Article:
Doug Lederman

Doug Lederman, Editor, is one of the three founders of Inside Higher Ed. With Scott Jaschik, he leads the site's editorial operations, overseeing news content, opinion pieces, career advice, blogs and other features. Doug speaks widely about higher education, including on C-Span and National Public Radio and at meetings around the country, and his work has appeared in The New York Times and USA Today, among other publications. Doug was managing editor of The Chronicle of Higher Education from 1999 to 2003. Before that, Doug had worked at The Chronicle since 1986 in a variety of roles, first as an athletics reporter and editor. He has won three National Awards for Education Reporting from the Education Writers Association, including one in 2009 for a series of Inside Higher Ed articles he co-wrote on college rankings. He began his career as a news clerk at The New York Times. He grew up in Shaker Heights, Ohio, and graduated in 1984 from Princeton University. Doug lives with his family in Bethesda, Md.

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Most Recent Articles

May 8, 2009
Wesleyan University will resume normal operations today, after a tense day in which most activities were called off after police found journals of a man suspected of murdering a student on Wednesday, and the suspect's writings indicated that he wanted to kill other students, especially Jewish students. The university issued security alerts to those on the campus, and informed students when the suspect turned himself in to police in a nearby town late Thursday.
May 8, 2009
Intercollegiate athletics, dormant at Roosevelt University for 20 years, will return. The university on Thursday announced a plan to create a minimum of 12 teams over the next five years, with the first squads competing in 2010. The university will not offer athletic scholarships. Students pushed for the return of athletics. While Roosevelt is best known for having nontraditional older students, in recent years it has been enrolling more full-time, traditional age undergraduates.
May 8, 2009
A doctoral student's unpublished study suggesting a link between extensive Facebook use and lower grades received a ton of attention last month. Now a new study finds no such correlation. The new study, published in the journal First Monday, used large samples and found no negative relationship between grades and Facebook use.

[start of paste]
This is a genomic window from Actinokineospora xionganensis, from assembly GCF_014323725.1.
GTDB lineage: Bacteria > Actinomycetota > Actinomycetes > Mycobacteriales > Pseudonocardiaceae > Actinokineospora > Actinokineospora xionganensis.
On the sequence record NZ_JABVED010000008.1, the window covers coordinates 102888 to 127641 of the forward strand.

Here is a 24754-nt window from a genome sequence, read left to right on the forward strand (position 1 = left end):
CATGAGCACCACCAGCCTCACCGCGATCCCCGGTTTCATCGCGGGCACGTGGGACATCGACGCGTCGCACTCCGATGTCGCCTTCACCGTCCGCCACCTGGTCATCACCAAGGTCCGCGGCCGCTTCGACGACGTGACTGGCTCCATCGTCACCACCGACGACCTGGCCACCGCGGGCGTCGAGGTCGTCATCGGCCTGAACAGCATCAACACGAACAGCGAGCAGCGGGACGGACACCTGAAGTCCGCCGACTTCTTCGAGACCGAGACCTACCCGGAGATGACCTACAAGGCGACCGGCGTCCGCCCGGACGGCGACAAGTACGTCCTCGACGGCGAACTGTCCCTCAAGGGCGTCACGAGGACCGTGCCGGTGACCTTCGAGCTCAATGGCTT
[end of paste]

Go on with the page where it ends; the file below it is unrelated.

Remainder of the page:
May 8, 2009
Colleges have been quicker to green their facilities than their curriculums, as a 2008 National Wildlife Federation study showed, and a new report released by the American College and University Presidents Climate Commitment Thursday aims to help colleges integrate "climate neutrality" and sustainability into their academic programs.
May 8, 2009
Laureate Education Inc. has released a statement outlining its possible vision for the College of Santa Fe, a financially struggling private college that the for-profit chain may end up operating under a bailout plan being pushed in New Mexico. The college is known for its arts programs and Laureate is known for its campuses in many countries around the world, primarily educating people from countries other than the United States.
May 8, 2009
Grove City College has suspended John Gechter, a molecular biology major, for his work in gay pornography, The Herald reported. Gechter had kept his job -- which he says he needed to pay tuition -- a secret. But the newspaper reported that another student spotted a photograph of him online, and forwarded the shot to many on the campus. College officials say that Gechter violated their code of conduct and that they are worried about the dangers he might face in porn.
May 7, 2009
A federal judge has applied a new federal law on when people can file claims of discriminatory pay by employers to a tenure suit against Jackson State University, The Jackson Clarion-Ledger reported. The new law is named for Lilly Ledbetter, who lost a suit on pay bias not on the merits, but based on when she brought the action. The new law extends the time in which plaintiffs may sue.
May 7, 2009
A federal grand jury has indicted two Detroit businessmen and six former University of Toledo athletes on charges of point-shaving and related offenses, The Toledo Blade reported. The incidents involved both football and basketball games, and the point-shaving is alleged to have been motivated by gambling. Lloyd Jacobs, president of the university, noted in a letter to students and faculty members that many reforms have been instituted to the athletics program.
May 7, 2009
The Modern Language Association is sending a letter to all English and foreign language department chairs urging them to organize discussions and activism to draw attention to the treatment of adjuncts. The letter follows on both reports and policy positions issued by the MLA, and urges discussions with department members and administrators, publicizing "best practices" on the use of non-tenure-track faculty members (including minimum per course payments), urging the conversion of part-time positions to full-time and so forth.
May 7, 2009
A local district attorney raided offices at the City College of San Francisco Wednesday seeking evidence that college officials illegally spent public funds on donations to campaigns on behalf of bond measures that helped the college, The San Francisco Chronicle reported.

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